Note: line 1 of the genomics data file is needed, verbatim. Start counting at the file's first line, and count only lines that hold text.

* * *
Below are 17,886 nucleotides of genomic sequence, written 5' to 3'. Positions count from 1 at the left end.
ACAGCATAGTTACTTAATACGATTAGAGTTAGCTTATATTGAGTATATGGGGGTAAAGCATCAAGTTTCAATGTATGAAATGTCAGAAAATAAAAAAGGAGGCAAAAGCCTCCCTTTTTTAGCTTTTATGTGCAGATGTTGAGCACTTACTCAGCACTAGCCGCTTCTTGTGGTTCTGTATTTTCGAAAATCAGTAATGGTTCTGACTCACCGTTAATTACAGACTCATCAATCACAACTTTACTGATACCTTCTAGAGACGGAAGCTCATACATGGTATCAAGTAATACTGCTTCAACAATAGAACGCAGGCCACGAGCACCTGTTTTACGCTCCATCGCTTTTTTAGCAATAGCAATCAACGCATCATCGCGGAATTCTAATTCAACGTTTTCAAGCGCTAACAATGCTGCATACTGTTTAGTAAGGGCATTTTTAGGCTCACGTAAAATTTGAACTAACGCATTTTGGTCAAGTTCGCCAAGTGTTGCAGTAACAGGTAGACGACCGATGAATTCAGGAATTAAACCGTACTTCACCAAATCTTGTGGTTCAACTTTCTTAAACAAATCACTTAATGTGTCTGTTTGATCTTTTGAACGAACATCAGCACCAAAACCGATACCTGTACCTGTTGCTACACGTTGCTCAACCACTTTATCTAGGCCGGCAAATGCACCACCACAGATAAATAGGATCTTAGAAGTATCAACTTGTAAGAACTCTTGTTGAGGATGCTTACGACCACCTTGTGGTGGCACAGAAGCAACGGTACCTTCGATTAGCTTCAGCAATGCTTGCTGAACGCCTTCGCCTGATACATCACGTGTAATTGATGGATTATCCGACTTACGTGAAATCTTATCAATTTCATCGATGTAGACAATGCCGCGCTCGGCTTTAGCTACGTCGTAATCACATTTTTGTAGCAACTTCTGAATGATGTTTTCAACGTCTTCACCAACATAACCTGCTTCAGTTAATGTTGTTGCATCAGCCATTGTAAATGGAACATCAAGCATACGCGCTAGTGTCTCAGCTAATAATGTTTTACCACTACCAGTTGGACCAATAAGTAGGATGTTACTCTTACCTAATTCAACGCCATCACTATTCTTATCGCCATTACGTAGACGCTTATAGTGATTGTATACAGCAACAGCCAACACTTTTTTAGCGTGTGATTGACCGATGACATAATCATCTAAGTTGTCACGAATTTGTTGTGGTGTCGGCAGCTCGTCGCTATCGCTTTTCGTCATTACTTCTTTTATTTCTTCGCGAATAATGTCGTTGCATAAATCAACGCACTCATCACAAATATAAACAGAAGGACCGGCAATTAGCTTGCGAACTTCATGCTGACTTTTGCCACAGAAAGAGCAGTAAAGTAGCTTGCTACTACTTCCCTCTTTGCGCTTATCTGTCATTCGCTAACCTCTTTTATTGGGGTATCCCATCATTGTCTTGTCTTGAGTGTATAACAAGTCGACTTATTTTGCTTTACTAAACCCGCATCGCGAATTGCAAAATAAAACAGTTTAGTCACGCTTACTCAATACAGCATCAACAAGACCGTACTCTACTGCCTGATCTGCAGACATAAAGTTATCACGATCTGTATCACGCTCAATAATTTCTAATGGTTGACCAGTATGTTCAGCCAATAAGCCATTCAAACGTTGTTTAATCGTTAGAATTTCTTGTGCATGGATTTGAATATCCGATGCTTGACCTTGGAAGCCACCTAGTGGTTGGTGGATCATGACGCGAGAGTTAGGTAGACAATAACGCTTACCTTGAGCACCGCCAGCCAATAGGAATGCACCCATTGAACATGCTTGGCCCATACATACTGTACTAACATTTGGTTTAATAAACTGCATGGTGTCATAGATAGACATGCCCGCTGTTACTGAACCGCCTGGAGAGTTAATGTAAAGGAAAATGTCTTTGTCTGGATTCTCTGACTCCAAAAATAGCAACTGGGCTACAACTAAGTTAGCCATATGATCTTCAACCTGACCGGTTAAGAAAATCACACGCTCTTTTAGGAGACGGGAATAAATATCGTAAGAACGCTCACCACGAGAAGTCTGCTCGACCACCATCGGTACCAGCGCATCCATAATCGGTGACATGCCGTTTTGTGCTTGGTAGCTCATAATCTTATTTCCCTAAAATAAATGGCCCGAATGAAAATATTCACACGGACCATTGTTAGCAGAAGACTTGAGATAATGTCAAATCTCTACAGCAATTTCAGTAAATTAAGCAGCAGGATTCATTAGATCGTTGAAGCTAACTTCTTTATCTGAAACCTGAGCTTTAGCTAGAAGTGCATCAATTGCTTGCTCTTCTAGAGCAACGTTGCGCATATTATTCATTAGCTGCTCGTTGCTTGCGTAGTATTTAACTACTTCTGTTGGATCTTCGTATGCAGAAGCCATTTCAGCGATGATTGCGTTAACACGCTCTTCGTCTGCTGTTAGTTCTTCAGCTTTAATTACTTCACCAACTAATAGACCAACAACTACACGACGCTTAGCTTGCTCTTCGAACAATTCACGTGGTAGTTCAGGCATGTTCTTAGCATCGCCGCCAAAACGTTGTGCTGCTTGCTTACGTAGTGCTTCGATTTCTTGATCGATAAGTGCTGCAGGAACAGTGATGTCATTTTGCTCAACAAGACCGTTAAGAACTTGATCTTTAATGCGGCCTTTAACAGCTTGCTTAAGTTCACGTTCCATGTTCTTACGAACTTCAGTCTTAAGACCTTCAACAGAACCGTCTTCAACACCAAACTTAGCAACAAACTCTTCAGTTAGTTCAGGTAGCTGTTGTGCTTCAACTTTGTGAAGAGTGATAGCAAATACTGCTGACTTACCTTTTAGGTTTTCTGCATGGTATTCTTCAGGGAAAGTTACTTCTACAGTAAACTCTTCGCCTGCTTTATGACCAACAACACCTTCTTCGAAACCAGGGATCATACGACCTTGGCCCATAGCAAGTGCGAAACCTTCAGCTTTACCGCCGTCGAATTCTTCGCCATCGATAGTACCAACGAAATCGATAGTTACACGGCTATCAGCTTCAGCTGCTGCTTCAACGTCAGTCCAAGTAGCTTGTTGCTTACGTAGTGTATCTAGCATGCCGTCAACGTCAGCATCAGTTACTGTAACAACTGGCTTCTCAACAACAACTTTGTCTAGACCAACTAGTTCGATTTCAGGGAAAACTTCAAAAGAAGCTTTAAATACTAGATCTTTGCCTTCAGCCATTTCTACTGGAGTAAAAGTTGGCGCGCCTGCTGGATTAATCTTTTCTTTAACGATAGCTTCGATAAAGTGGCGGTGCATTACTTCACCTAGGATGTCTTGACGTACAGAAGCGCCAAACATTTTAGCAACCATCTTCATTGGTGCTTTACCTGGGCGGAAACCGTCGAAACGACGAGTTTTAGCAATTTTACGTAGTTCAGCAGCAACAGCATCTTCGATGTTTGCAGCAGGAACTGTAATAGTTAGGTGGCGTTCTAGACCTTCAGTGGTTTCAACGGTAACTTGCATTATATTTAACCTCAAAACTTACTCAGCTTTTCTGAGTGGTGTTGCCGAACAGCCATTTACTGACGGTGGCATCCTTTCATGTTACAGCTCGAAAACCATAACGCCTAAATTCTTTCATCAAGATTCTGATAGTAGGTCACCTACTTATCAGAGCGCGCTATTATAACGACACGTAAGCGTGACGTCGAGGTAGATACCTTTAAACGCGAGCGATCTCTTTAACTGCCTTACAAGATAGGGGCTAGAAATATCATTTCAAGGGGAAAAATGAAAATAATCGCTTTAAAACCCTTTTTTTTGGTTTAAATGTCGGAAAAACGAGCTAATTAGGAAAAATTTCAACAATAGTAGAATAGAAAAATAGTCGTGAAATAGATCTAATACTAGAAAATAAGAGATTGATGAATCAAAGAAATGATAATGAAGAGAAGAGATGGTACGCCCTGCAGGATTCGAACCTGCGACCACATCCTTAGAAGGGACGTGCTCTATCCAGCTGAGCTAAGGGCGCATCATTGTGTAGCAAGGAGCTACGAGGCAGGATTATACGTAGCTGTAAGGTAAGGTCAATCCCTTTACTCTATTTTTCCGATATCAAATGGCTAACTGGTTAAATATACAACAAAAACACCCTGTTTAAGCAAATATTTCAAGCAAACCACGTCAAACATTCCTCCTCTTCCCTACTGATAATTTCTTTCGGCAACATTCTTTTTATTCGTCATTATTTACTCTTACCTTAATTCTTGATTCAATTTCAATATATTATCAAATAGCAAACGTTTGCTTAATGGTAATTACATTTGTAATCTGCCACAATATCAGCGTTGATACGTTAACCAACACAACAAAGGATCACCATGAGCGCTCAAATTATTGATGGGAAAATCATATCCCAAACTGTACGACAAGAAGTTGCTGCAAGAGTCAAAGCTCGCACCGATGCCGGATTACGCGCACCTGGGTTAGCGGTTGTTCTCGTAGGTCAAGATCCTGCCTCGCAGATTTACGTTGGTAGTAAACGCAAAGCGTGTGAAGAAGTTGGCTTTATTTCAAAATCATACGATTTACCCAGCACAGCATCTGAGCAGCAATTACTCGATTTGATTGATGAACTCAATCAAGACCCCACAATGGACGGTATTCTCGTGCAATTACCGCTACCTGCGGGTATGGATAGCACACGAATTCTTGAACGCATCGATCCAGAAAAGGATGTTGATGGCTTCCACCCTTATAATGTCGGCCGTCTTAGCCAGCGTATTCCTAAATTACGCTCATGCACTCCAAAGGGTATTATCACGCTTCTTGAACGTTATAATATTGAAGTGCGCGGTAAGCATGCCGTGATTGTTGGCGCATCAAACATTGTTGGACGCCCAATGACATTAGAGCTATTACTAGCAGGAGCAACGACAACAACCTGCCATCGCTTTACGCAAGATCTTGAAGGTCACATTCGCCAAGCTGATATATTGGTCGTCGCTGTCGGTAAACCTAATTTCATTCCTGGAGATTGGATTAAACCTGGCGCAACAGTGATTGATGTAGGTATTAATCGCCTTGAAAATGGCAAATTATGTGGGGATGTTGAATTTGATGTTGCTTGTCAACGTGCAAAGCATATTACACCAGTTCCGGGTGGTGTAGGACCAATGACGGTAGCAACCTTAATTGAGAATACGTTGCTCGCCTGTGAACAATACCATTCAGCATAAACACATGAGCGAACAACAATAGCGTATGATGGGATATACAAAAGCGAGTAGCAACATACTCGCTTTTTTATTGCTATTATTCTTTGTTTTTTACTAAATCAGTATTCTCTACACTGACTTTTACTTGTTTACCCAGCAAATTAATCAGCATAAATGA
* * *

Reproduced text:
Below are 17,886 nucleotides of genomic sequence, written 5' to 3'. Positions count from 1 at the left end.